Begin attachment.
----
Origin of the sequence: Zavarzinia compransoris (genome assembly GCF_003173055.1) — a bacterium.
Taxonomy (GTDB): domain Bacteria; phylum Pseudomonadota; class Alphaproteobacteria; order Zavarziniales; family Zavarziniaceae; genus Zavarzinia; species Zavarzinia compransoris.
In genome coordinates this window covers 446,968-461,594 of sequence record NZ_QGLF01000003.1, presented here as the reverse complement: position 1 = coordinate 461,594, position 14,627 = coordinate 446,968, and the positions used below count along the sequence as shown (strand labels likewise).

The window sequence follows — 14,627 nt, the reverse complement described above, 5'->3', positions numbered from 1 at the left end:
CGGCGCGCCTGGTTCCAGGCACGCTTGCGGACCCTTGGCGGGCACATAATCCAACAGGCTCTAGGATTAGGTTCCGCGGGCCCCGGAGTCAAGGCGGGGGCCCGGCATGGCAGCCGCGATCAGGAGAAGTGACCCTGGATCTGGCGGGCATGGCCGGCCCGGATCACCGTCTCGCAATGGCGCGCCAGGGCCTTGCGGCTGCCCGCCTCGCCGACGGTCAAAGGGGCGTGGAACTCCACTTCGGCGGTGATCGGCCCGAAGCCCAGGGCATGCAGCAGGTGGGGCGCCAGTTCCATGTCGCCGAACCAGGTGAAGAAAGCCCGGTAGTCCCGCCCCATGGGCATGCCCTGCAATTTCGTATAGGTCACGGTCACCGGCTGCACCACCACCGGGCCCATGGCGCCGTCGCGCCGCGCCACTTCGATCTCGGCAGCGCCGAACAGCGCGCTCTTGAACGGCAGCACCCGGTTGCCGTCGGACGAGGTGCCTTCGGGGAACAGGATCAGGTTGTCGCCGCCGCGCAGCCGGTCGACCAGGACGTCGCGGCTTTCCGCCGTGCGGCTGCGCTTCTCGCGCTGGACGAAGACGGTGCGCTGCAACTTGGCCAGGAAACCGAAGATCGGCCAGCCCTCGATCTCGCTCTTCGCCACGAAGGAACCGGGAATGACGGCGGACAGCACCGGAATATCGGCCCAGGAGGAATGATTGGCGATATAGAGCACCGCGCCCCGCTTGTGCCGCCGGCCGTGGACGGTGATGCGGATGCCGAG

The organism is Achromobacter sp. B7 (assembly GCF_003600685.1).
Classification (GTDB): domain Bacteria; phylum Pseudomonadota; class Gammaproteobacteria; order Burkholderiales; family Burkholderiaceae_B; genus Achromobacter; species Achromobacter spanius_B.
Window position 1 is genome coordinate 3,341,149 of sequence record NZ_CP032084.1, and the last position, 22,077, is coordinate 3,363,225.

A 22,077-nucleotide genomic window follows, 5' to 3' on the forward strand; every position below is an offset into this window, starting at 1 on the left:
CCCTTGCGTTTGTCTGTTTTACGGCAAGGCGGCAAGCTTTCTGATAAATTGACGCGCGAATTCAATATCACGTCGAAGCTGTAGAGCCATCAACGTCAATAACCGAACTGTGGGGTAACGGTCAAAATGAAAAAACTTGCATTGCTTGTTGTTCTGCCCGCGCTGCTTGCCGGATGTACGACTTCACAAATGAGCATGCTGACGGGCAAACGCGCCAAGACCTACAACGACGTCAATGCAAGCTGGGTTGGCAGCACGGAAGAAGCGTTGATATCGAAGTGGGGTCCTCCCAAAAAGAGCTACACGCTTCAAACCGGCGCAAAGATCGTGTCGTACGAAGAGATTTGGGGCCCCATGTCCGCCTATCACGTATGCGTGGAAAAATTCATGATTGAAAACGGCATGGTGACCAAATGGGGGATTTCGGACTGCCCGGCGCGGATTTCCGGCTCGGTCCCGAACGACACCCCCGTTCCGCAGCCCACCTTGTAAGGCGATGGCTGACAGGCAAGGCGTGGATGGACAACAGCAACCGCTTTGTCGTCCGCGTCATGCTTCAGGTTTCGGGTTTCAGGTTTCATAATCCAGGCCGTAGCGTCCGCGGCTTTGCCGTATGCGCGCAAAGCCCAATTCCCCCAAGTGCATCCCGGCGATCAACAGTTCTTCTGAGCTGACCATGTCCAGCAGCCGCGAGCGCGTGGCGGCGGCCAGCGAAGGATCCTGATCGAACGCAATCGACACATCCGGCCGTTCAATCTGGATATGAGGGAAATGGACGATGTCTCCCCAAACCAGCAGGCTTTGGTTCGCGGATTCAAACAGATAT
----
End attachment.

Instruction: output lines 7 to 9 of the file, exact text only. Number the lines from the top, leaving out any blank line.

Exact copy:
Classification (GTDB): domain Bacteria; phylum Pseudomonadota; class Gammaproteobacteria; order Burkholderiales; family Burkholderiaceae_B; genus Achromobacter; species Achromobacter spanius_B.
Window position 1 is genome coordinate 3,341,149 of sequence record NZ_CP032084.1, and the last position, 22,077, is coordinate 3,363,225.

A 22,077-nucleotide genomic window follows, 5' to 3' on the forward strand; every position below is an offset into this window, starting at 1 on the left: